Help each other out of non-Webroot technical jams and discuss tech-related stuff in general.
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Ever since Webroot put forward the extension LastPass without even informing us? me?, I have had nothing but trouble with it - as well, their responses to my concerns/questions/issues, is not adequate and does not help to mitigate the errors I am experiencing. I am beginning to lose confidence in both!
[i]For the total craziness of it, this is a must read article and then watch the video in the article.[/i] [h2]Read this for 2 seconds. Pause 8 seconds. Read for 2 seconds. Pause 8 seconds...[/h2][b]By[/b] [url=https://www.theregister.co.uk/Author/Kieren-McCarthy][b]Kieren McCarthy[/b][/url][b] 20 Jun 2019[/b] [img]https://regmedia.co.uk/2019/06/20/shutterstock_changing_bulb.jpg?x=442&y=293&crop=1[/img]Being an early adopter can be a frustrating experience as kinks are ironed out, bugs are squashed, and interfaces are improved. It comes with the territory. However, there is simply no excuse for what General Electric (GE) has done to users of its smart light bulbs. Called, bafflingly, C by GE, these Bluetooth, Alexa, and Google Assistant-compliant LED products have it all. They allow for "smarter lighting in every way," says GE: put them on a schedule; change the ambiance in real time; control them with your voice while, um, [url=https://www.cbyge.com/pages/smart-benefits-voi
Webroot won't let me uninstall, I want to uninstall and reinstall with my CD. All it does when I try to uninstall is have me enter my password which I do, then it takes me to a web page and wants to know why I want to uninstall, I tell it and press send, then all it does is take me to another web page asking for a second chance and wants me to click on download! The uninstall never continues!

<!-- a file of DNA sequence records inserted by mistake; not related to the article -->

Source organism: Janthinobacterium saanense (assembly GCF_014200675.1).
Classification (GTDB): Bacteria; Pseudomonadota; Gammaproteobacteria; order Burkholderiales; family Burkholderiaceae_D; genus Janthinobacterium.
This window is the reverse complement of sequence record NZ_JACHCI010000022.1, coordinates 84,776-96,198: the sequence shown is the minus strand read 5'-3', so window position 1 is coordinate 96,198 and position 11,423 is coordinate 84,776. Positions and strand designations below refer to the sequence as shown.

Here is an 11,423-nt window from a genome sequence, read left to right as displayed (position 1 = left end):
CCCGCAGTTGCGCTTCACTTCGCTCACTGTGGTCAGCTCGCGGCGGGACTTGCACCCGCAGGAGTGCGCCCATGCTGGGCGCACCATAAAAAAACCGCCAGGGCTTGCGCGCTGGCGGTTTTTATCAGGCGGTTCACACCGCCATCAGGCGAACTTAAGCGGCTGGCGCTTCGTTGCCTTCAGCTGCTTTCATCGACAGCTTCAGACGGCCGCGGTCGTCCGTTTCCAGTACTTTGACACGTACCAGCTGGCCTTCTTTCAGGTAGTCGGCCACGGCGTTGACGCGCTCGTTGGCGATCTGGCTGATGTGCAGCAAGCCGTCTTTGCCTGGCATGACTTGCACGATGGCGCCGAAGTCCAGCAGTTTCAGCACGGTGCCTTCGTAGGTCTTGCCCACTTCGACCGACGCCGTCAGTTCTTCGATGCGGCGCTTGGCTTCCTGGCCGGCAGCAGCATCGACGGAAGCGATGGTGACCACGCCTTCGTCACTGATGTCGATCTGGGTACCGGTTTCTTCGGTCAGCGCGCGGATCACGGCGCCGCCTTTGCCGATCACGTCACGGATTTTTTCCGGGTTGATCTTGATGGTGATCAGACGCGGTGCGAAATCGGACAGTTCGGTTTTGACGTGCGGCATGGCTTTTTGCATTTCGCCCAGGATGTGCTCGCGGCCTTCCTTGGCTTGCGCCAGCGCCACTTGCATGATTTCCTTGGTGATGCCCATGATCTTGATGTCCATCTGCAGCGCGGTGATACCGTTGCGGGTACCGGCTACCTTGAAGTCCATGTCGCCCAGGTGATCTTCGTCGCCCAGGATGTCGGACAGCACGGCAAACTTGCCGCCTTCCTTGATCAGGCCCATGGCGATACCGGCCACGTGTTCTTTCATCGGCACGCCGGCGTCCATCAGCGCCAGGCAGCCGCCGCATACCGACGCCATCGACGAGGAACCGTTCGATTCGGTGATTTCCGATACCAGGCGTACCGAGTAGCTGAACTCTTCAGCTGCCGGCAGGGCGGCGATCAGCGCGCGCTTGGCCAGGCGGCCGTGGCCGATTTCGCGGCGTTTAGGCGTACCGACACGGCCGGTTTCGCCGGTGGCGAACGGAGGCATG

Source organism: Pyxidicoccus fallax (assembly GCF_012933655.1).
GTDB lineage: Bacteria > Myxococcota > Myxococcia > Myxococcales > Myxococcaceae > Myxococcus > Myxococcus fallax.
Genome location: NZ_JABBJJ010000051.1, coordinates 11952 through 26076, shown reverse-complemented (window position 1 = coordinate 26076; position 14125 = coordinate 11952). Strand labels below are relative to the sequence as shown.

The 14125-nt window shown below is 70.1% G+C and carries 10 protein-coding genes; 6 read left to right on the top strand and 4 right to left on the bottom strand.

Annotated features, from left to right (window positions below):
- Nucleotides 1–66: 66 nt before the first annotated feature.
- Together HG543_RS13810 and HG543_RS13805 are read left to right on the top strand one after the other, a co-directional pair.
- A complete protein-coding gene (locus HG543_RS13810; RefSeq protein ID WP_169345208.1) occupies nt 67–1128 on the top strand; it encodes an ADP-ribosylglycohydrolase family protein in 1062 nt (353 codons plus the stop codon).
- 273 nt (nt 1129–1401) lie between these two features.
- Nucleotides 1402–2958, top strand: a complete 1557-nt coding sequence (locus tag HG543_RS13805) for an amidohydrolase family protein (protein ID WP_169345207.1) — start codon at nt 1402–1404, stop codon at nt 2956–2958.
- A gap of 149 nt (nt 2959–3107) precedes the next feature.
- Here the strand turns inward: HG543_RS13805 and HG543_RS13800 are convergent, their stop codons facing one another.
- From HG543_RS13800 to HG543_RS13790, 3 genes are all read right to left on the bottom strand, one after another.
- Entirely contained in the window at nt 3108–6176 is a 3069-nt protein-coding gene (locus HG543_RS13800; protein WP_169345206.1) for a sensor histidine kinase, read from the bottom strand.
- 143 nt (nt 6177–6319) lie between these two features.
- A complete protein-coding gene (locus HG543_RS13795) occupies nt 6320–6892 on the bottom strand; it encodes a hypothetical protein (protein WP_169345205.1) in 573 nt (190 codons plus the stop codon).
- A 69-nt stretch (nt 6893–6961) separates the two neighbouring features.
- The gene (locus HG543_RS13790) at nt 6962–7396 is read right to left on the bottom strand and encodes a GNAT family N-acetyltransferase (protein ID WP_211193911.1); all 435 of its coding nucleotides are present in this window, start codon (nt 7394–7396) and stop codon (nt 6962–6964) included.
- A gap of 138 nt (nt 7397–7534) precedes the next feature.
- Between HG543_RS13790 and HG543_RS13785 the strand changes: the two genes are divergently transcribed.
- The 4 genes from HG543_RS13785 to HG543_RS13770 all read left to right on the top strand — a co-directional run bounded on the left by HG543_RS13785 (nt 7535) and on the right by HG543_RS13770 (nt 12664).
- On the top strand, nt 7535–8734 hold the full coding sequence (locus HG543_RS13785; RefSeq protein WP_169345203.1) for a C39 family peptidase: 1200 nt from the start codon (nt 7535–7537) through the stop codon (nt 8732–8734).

Our favorite Senior Threat Researcher, [user=1424]FredFunk[/user], is back this week with another roundup of all the the cybersecurity stories you may or may not have heard of. Oh, and if you missed the [url=https://twitter.com/hashtag/lifeatwebroot?src=hashtag_click&amp;#38;amp;f=live]#LifeatWebroot[/url] feature about Kelvin, [url=https://community.webroot.com/tech-talk-7/life-at-webroot-kelvin-murray-338875]be sure to check it out[/url]. [h1] [/h1][h3]Weaponised Hair Straighteners?[/h3] Smart [url=https://www.theverge.com/2019/1/6/18170575/kohler-konnect-bathroom-smart-gadgets-numi-intelligent-toilet-ces-2019]toilets[/url], smart [url=https://www.theregister.co.uk/2017/04/21/juicero_boss_defends_juice_startup/]juicers[/url], smart [url=http://www.mysmalt.com/]salt shakers[/url] and now…..smart [url=https://glamoriser.com/]hair straighteners[/url]. Devices made “smart” for dumb reasons [url=https://www.theregister.co.uk/2019/07/03/zipato_hardcoded_key/]in dumb ways[/url]. “The